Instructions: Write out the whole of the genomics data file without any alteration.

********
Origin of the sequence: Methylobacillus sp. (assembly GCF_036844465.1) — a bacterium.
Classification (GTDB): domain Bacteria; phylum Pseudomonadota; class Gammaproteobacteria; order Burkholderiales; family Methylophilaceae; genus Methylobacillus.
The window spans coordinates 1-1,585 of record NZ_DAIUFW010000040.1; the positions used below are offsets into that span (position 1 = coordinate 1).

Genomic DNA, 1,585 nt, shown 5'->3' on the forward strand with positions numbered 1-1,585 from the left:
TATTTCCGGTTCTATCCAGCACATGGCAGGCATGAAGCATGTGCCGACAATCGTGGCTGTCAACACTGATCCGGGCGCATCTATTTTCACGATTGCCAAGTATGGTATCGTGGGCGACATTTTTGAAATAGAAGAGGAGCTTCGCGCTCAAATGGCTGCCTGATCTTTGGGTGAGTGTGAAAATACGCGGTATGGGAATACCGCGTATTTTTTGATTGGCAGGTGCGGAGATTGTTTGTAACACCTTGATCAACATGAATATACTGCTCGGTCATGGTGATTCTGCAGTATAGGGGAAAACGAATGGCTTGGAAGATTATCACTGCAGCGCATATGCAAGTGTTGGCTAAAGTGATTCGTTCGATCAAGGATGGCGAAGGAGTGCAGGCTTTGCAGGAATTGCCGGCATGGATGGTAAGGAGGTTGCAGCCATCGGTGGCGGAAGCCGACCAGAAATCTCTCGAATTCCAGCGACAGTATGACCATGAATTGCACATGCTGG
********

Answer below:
Origin of the sequence: Methylobacillus sp. (assembly GCF_036844465.1) — a bacterium.
Classification (GTDB): domain Bacteria; phylum Pseudomonadota; class Gammaproteobacteria; order Burkholderiales; family Methylophilaceae; genus Methylobacillus.
The window spans coordinates 1-1,585 of record NZ_DAIUFW010000040.1; the positions used below are offsets into that span (position 1 = coordinate 1).

Genomic DNA, 1,585 nt, shown 5'->3' on the forward strand with positions numbered 1-1,585 from the left:
TATTTCCGGTTCTATCCAGCACATGGCAGGCATGAAGCATGTGCCGACAATCGTGGCTGTCAACACTGATCCGGGCGCATCTATTTTCACGATTGCCAAGTATGGTATCGTGGGCGACATTTTTGAAATAGAAGAGGAGCTTCGCGCTCAAATGGCTGCCTGATCTTTGGGTGAGTGTGAAAATACGCGGTATGGGAATACCGCGTATTTTTTGATTGGCAGGTGCGGAGATTGTTTGTAACACCTTGATCAACATGAATATACTGCTCGGTCATGGTGATTCTGCAGTATAGGGGAAAACGAATGGCTTGGAAGATTATCACTGCAGCGCATATGCAAGTGTTGGCTAAAGTGATTCGTTCGATCAAGGATGGCGAAGGAGTGCAGGCTTTGCAGGAATTGCCGGCATGGATGGTAAGGAGGTTGCAGCCATCGGTGGCGGAAGCCGACCAGAAATCTCTCGAATTCCAGCGACAGTATGACCATGAATTGCACATGCTGG